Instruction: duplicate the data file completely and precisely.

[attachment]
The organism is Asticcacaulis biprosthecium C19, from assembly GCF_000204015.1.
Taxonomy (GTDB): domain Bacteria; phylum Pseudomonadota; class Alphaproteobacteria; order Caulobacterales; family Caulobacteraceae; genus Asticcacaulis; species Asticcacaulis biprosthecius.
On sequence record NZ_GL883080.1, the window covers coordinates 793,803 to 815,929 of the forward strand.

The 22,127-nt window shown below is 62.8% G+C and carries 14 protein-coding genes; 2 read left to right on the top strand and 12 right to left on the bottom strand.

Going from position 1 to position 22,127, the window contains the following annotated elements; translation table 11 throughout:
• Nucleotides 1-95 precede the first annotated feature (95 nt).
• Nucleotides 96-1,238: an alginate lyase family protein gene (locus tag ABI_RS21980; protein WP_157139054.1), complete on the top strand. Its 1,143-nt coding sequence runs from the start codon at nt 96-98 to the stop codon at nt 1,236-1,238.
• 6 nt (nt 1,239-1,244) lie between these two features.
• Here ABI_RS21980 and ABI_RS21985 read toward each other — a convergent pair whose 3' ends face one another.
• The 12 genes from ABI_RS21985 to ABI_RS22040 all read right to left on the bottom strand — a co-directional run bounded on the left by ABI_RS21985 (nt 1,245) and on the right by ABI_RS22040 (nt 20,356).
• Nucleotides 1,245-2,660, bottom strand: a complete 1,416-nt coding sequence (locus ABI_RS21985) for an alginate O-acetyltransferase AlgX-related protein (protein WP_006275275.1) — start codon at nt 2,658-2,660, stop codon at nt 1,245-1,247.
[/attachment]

The organism is Asticcacaulis biprosthecium C19, from assembly GCF_000204015.1.
Taxonomy (GTDB): domain Bacteria; phylum Pseudomonadota; class Alphaproteobacteria; order Caulobacterales; family Caulobacteraceae; genus Asticcacaulis; species Asticcacaulis biprosthecius.
On sequence record NZ_GL883080.1, the window covers coordinates 793,803 to 815,929 of the forward strand.

The 22,127-nt window shown below is 62.8% G+C and carries 14 protein-coding genes; 2 read left to right on the top strand and 12 right to left on the bottom strand.

Going from position 1 to position 22,127, the window contains the following annotated elements; translation table 11 throughout:
• Nucleotides 1-95 precede the first annotated feature (95 nt).
• Nucleotides 96-1,238: an alginate lyase family protein gene (locus tag ABI_RS21980; protein WP_157139054.1), complete on the top strand. Its 1,143-nt coding sequence runs from the start codon at nt 96-98 to the stop codon at nt 1,236-1,238.
• 6 nt (nt 1,239-1,244) lie between these two features.
• Here ABI_RS21980 and ABI_RS21985 read toward each other — a convergent pair whose 3' ends face one another.
• The 12 genes from ABI_RS21985 to ABI_RS22040 all read right to left on the bottom strand — a co-directional run bounded on the left by ABI_RS21985 (nt 1,245) and on the right by ABI_RS22040 (nt 20,356).
• Nucleotides 1,245-2,660, bottom strand: a complete 1,416-nt coding sequence (locus ABI_RS21985) for an alginate O-acetyltransferase AlgX-related protein (protein WP_006275275.1) — start codon at nt 2,658-2,660, stop codon at nt 1,245-1,247.